Either way, there are significant cost savings to be made, but take a hard look at the numbers before you decide to jump on the bandwagon.

Areas to focus on are facilities management, debt factoring and IT.

15 – Reduce the impact of workplace stress on productivity

Over 90 million working days each year – a third of all sick leave taken across Britain – are lost because of stress.

Not only is this absenteeism likely to cost you dearly in direct terms, but also the negative effects of stress can reduce employee efficiency and motivation. There is also the spectre of compensation claims against you relating directly to stress.

One solution is to familiarise yourself with the sources of stress, and the ways in which you can mitigate it. In many cases the causes are apparent and easily avoided or remedied.

Even where they are not so obvious, any effort on your part to take an empathic approach and address stress-related aspects of your workplace or operations, can serve you well if litigation should come your way.

There are now numerous specialists available to share their research and wisdom on stress and its impact on your bottom line. Most can also recommend cost effective solutions that could, in the long run, make a major contribution to your profitability.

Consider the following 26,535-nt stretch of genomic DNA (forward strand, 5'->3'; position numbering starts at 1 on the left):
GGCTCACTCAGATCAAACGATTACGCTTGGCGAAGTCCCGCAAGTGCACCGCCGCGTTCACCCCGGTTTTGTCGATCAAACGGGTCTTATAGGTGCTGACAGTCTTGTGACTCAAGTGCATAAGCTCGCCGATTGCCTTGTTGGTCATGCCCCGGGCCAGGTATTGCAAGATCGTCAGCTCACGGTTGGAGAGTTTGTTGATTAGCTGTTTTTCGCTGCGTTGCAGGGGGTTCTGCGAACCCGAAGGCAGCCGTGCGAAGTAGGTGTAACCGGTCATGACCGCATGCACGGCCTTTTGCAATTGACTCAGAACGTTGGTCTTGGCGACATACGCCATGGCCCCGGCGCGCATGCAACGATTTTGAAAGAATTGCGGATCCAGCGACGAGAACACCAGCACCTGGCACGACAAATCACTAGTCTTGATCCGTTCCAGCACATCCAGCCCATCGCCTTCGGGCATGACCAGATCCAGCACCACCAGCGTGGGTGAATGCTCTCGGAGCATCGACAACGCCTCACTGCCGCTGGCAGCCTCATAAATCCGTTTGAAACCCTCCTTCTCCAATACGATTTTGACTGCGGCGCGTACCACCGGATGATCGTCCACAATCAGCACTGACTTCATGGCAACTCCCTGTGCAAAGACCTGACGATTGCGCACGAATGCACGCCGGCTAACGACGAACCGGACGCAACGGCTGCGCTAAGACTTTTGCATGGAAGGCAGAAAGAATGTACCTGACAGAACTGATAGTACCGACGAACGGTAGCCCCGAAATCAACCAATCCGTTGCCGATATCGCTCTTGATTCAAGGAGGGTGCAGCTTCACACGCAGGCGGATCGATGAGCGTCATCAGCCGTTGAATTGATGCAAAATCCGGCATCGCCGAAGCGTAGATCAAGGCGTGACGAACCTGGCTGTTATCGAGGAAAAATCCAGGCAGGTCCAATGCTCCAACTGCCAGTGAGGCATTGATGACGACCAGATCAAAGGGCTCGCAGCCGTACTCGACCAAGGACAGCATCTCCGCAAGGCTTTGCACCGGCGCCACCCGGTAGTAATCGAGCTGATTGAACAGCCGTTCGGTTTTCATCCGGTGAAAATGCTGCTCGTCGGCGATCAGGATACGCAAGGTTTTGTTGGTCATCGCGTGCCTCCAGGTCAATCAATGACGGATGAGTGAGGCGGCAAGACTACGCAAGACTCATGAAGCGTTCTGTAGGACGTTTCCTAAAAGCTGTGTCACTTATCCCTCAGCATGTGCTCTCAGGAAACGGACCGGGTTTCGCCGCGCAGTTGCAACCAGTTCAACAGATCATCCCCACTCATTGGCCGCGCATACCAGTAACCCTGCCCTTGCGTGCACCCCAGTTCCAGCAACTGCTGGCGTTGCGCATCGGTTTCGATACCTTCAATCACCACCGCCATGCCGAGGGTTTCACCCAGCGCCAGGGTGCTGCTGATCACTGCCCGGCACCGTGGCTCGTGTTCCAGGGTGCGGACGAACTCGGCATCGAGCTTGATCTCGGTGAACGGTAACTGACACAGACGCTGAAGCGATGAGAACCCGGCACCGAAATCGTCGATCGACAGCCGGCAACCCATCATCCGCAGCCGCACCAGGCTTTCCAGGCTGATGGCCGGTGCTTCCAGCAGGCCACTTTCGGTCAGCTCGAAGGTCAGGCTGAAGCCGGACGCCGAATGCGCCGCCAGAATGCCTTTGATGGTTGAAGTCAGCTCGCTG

16 – Exercise your break clause

Understanding the nature of the break clause in your lease is as important as making sure you have the right approach to exploiting it.

Around 50% of companies that seek to exercise their break discover to their dismay that they have failed to do so before a deadline. If you intend to exercise a break clause, it is crucial that you check your lease now to make certain that you understand your obligations.

Good housekeeping suggests that you should do this at least 12-18 months before the break date in order to give the relevant notice to your landlord. You might also have to vacate your premises much earlier than you had originally envisaged to ensure there is sufficient time to carry out any dilapidations to your old space, and fit-out works to your new space.

17 – Make sure your air conditioning system is not wasting money

If you do not regularly make sure that your air conditioning system is operating efficiently and only when you need it, there is a good chance that you will be incurring unnecessary costs.

Proper planned preventative maintenance will ensure your system performs to its maximum efficiency, as well as contributing to the system’s longevity. A poorly maintained system can push up energy costs as well as expensive repair and maintenance bills when the system eventually goes wrong or fails to perform.

It is very important to check how the system has been set up and programmed as many companies have reported the heating from their air conditioning working 24 hours a day, 7 days a week, when in fact their office only ran for 10 hours a day, 5 days a week.

Many companies also forget to adjust their system for holiday periods such as Christmas and Easter and once again money could be wasted.

A wise move would be to have the system completely checked by a competent firm of consultants and sign up for a fully comprehensive maintenance contract to avoid future problems.

18 – Check for Sick Building Syndrome (SBS)

If your office staff have started to complain of headaches and nausea, feeling lethargic and dizzy, or suffering allergic reactions for the first time, your workplace could be faced with the silent epidemic of Sick Building Syndrome or SBS for short.